There is no doubt that things are changing – there was a time when this sort of “out of the box functionality” was unheard of in Linux – at least now you can get a working solution without being a geek… but it’s all relative – I’m used to plugging in a camera and it working – I’m used to my Exchange mail (and I’ve never come across anything better or even close). My camera was expensive and I’m not ditching that so where does that leave me?
I’ll struggle with this for just a little longer…. there’s no way Ubuntu has the panache of Vista (or even compares – lets not get carried away, neither does it cost anything) but up to now one thing that does come to my attention is that this laptop running Ubuntu is quite fast by comparison to how it used to run under Windows (it only has 512 meg of RAM). It may be that if nothing else here’s a means of giving old laptops a new lease of life?
Linux for the Palmtop?
This is a very different kettle of fish. Having recently purchased a Nokia N800 – there is a version of Linux that runs on the N800 and this is superb. The cost of the unit is way below any “equivalent” with Windows attached – not that there is yet a real equivalent of the N800/N810 machines. Coupled with a Nokia phone (see later item about Orange broadband) and a pocket GPS the N800 running Linux becomes all things to all people – camera (though not a good one), movie player, music player, Skype phone, web browser, map application- the ONLY thing once again that it does not do is Exchange mail – and when someone cracks THAT, they’ll get my money in a heartbeat. The N800, fully updated with the latest (free) software is a cracking device and I have to say if someone asked me to spend another £100 to get a Windows Mobile version – I’d have to question whether it was worth the move.
Update August 2008: As far as I can tell, development for the N800 has all but died. No sign of any SKYPE VIDEO and updates of other software are few and far between. New laptops from Asus and others feature Linux with Skype – but again, no sign of video. It appears for now at least that if you want the latest tools – you still have to stick with Windows.
Update September 2008:
Although I still think the N800 is the bees-knees, development really does seem to have come to a halt, presumeably because of the large numbers of small, cheap laptops coming onto the market. My N800 is therefore on Ebay – I’m not one for simply using tools – I like to constantly improve them. With that in mind I went looking at PC World at their range of small laptops – their pricing for once is not that bad. The new ASUS and similar units present a whole new way to look at laptops as they’re very small and easy to carry around, though not pocket-sized (one of the advantages of the N800). But it’s a minefield – firstly in hardware, there are a number of them which use FLASH memory only – and others (slightly heavier) with hard drives ranging from 20gig to 80gig. Then there are the software variations – some run Linux, others run Windows XP. So – are they any good?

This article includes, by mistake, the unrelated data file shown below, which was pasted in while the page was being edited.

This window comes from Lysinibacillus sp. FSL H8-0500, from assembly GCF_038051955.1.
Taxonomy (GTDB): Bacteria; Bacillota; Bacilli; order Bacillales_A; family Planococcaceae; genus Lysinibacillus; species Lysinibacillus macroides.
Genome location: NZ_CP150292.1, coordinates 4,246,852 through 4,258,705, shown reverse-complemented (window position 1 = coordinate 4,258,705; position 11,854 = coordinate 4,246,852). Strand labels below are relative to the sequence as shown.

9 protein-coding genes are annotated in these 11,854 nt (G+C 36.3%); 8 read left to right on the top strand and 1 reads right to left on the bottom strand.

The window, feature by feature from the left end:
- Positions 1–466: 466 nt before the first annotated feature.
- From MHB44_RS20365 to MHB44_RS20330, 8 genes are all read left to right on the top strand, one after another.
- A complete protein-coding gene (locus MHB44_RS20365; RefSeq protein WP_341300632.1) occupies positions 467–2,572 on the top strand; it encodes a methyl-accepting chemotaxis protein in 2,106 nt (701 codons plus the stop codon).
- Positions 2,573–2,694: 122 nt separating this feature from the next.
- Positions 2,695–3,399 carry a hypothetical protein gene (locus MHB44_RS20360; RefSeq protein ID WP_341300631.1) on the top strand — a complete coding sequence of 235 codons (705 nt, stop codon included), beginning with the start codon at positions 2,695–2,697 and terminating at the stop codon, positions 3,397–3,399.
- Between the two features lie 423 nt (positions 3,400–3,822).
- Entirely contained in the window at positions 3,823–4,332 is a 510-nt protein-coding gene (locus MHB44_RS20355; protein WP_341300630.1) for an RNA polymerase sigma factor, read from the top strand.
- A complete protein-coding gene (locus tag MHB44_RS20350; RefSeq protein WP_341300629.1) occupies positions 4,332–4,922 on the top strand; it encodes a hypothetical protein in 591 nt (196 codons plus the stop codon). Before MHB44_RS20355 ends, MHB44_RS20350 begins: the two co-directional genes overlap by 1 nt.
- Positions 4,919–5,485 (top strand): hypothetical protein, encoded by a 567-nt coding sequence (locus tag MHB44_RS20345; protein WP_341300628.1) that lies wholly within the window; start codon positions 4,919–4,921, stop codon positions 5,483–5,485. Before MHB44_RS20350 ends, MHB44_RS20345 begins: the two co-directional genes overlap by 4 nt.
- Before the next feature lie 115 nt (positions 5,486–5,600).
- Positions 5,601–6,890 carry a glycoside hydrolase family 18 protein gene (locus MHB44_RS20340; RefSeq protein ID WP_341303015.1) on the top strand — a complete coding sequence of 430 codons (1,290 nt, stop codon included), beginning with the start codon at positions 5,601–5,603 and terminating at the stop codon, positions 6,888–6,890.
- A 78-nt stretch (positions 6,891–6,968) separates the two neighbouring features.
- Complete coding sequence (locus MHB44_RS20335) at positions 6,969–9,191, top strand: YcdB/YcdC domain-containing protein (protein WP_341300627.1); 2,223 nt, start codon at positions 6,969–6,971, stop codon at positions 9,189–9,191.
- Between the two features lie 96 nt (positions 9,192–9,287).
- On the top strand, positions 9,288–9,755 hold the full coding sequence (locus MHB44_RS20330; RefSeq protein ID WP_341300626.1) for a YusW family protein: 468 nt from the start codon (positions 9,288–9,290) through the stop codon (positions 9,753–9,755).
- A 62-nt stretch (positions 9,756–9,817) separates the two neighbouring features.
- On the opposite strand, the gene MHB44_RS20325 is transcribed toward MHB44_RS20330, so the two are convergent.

I checked the Linux options and although they all have cameras I suspect they have the same issue for SKYPE as the N800 – Skype don’t seem that interested in getting video running on Linux – as for video – well, there’s no way the fellows at PC World would be able to confirm whether or not for example VLC would run on the Linux units whereas it’s a done deal that it’ll work on Linux. The machines started at around £200 but in the middle I noticed one that not only sported an 80gig hard drive but also ran XP. There was a model further up which also had Bluetooth but I figured a bluetooth dongle costs pennies so didn’t factor that in.
I took the plunge and bought the ASUS Eee PC – in Black (white looks great but wait till they keyboard gets dirty). On getting it home the FIRST thing I did was to stick AVG on it and a couple of other useful tools – including Vistamizer – it doesn’t to anything useful other than change XP to look like Vista – and why not. In minimal installation there is no slow-down. I’m avoiding putting the flul OFFICE package on it as no doubt it’ll slow things down – and it does come with STAR office anyway, but I’m going to have to take the plunge and fit Outlook as I just can’t manage without it.
So, the battle of Linux versus Windows once again I find that XP wins the day for me.